Good morning, All,
Can we not call it the Internet of Thing? How about the Internet of Devices, or if we’re married to IoT, let’s be more specific and just call it the Internet of Tracking. Think that you’re going to sit this IoT out for a while? Or that it’s still a ways off? Have a smartphone? Welcome aboard! And speaking of smart phones, in case you missed it, Apple left a backdoor on every iOS device.
No, we’re not going the paranoid route/NSA/possible governmental next steps in the name of ‘security,’ yea, even in a world where a TSA agent doesn’t know that the District of Columbia is part of the US. But security and our personal information are always of concern to us, especially in a world where networks are not secure – and more and more of the devices of our everyday lives are being connected.
No, we’re talking about the other kind of security. Your data and information. How many times have retailers had the credit card information of millions of their customers stolen? It would be great to have our refrigerator tell us that we’re low on milk, but what if the door hasn’t been opened in a while? And the Buy Milk Meter didn’t go off? Is someone on vacation? And a prime target for a burglary?
We can all recite what goes into a deck, chapter and verse: Product, Team, Size of Market, etc. That’s pretty much the starting point for a company. Security is never mentioned. Since the IoT is not some far off concept, time to start paying attention and remember that we live in the real world, first and foremost. It matters. Security really does matter now, more than ever.
Here’s a thought, iot startups out there: has anyone thought of building in an ‘away’ mode, at least for starters, for security reasons? Not unlike what home security companies do – asynchronously have lights go on and off in different parts of the home, to simulate there being actual humans present. (We know that ‘privacy mode’ is too much to ask for.) Or what about the idea of modular access: have access to things in different walled modules and nodes, so a potential hacker won’t be able to take over your entire life, or home, or baby monitor or whatever. As technology gets even more sophisticated, so will hackers and criminals. You’re going away and think you have taken all precautions – then boarded the family pet, who of course has an embedded geolocator, in a kennel. Wonder what the family pet is doing in a kennel. Hmmm. IoT gets complicated, doesn’t it?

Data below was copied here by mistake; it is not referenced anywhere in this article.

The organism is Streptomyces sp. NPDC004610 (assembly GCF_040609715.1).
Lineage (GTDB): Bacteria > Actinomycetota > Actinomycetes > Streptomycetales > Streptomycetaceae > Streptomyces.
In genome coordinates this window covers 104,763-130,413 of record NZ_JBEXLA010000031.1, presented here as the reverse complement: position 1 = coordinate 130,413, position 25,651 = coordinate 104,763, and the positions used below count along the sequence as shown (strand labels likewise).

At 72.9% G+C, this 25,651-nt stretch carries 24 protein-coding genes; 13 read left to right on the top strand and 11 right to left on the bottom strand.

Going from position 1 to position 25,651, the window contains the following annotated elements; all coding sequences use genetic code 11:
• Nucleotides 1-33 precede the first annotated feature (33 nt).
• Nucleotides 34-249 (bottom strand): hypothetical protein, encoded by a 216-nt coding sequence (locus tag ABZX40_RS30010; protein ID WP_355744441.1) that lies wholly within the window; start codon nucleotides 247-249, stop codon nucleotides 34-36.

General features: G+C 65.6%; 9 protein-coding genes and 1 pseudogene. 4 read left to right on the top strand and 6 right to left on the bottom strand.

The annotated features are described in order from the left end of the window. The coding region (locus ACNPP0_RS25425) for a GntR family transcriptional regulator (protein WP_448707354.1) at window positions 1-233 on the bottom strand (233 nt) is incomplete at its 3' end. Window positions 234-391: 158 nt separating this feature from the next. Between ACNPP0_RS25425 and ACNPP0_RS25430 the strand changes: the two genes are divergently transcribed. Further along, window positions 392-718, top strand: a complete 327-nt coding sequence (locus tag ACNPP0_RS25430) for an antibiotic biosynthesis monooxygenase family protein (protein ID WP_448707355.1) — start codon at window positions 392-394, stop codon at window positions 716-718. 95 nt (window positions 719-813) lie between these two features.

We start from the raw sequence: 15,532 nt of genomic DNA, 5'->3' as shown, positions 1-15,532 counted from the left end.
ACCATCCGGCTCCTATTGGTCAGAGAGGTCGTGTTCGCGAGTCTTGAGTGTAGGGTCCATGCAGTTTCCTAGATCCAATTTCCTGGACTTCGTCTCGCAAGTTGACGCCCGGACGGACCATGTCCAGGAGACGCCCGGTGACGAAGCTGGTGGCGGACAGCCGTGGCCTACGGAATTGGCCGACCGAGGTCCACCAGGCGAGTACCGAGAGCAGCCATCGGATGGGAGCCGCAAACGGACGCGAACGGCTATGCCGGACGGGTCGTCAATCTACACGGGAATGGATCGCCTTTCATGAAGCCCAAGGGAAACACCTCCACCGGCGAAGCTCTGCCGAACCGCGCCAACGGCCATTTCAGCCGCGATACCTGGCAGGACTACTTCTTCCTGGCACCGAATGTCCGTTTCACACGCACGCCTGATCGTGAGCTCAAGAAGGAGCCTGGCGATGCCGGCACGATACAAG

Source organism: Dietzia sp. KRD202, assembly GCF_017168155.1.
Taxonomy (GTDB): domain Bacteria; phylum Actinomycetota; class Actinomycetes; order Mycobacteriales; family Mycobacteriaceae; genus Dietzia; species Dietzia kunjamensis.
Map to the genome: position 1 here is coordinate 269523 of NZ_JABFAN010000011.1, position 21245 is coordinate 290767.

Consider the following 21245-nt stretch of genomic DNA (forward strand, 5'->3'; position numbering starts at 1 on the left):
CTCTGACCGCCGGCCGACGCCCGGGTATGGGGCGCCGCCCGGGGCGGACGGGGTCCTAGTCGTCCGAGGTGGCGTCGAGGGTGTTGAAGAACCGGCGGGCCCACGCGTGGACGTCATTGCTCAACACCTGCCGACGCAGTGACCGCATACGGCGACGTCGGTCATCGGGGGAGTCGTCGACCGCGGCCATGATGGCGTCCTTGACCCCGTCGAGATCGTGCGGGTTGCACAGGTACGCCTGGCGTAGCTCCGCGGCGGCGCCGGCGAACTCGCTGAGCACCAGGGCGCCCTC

We tend to run headlong into every shiny new thing, with little thought to the potential dark side. We’re certainly no fan of all of the data that is and will continue to be collected, and since big data is far from being a perfect science, all of those wrong-headed interpretations. Edward Snowden was a wake up call, but not unlike the internet itself, we seem to put that into some compartment, say ‘oh, well, and move on. Time to wake up and be more mindful of the potential landmines, as we go onward and forward.